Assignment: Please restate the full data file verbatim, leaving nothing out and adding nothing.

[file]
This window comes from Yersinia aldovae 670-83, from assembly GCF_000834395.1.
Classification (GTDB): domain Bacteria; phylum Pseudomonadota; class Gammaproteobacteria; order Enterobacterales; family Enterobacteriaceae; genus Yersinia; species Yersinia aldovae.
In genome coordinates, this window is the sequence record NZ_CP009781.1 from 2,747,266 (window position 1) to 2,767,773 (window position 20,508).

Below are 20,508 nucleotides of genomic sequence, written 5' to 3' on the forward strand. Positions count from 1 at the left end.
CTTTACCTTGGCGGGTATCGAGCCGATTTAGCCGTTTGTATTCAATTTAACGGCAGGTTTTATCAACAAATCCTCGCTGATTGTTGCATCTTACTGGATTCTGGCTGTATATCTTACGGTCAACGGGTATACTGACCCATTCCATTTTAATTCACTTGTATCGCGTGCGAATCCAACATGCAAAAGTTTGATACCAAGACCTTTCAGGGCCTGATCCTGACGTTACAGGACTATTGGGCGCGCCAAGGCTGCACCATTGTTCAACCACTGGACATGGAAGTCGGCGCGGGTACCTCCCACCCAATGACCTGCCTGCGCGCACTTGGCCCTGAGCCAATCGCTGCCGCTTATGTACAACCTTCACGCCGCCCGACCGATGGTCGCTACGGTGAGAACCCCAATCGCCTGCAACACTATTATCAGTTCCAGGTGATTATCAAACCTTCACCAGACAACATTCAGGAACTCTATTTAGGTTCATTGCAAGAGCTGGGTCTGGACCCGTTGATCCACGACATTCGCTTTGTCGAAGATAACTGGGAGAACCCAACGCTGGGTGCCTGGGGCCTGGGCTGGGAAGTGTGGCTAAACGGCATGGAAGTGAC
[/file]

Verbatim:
This window comes from Yersinia aldovae 670-83, from assembly GCF_000834395.1.
Classification (GTDB): domain Bacteria; phylum Pseudomonadota; class Gammaproteobacteria; order Enterobacterales; family Enterobacteriaceae; genus Yersinia; species Yersinia aldovae.
In genome coordinates, this window is the sequence record NZ_CP009781.1 from 2,747,266 (window position 1) to 2,767,773 (window position 20,508).

Below are 20,508 nucleotides of genomic sequence, written 5' to 3' on the forward strand. Positions count from 1 at the left end.
CTTTACCTTGGCGGGTATCGAGCCGATTTAGCCGTTTGTATTCAATTTAACGGCAGGTTTTATCAACAAATCCTCGCTGATTGTTGCATCTTACTGGATTCTGGCTGTATATCTTACGGTCAACGGGTATACTGACCCATTCCATTTTAATTCACTTGTATCGCGTGCGAATCCAACATGCAAAAGTTTGATACCAAGACCTTTCAGGGCCTGATCCTGACGTTACAGGACTATTGGGCGCGCCAAGGCTGCACCATTGTTCAACCACTGGACATGGAAGTCGGCGCGGGTACCTCCCACCCAATGACCTGCCTGCGCGCACTTGGCCCTGAGCCAATCGCTGCCGCTTATGTACAACCTTCACGCCGCCCGACCGATGGTCGCTACGGTGAGAACCCCAATCGCCTGCAACACTATTATCAGTTCCAGGTGATTATCAAACCTTCACCAGACAACATTCAGGAACTCTATTTAGGTTCATTGCAAGAGCTGGGTCTGGACCCGTTGATCCACGACATTCGCTTTGTCGAAGATAACTGGGAGAACCCAACGCTGGGTGCCTGGGGCCTGGGCTGGGAAGTGTGGCTAAACGGCATGGAAGTGAC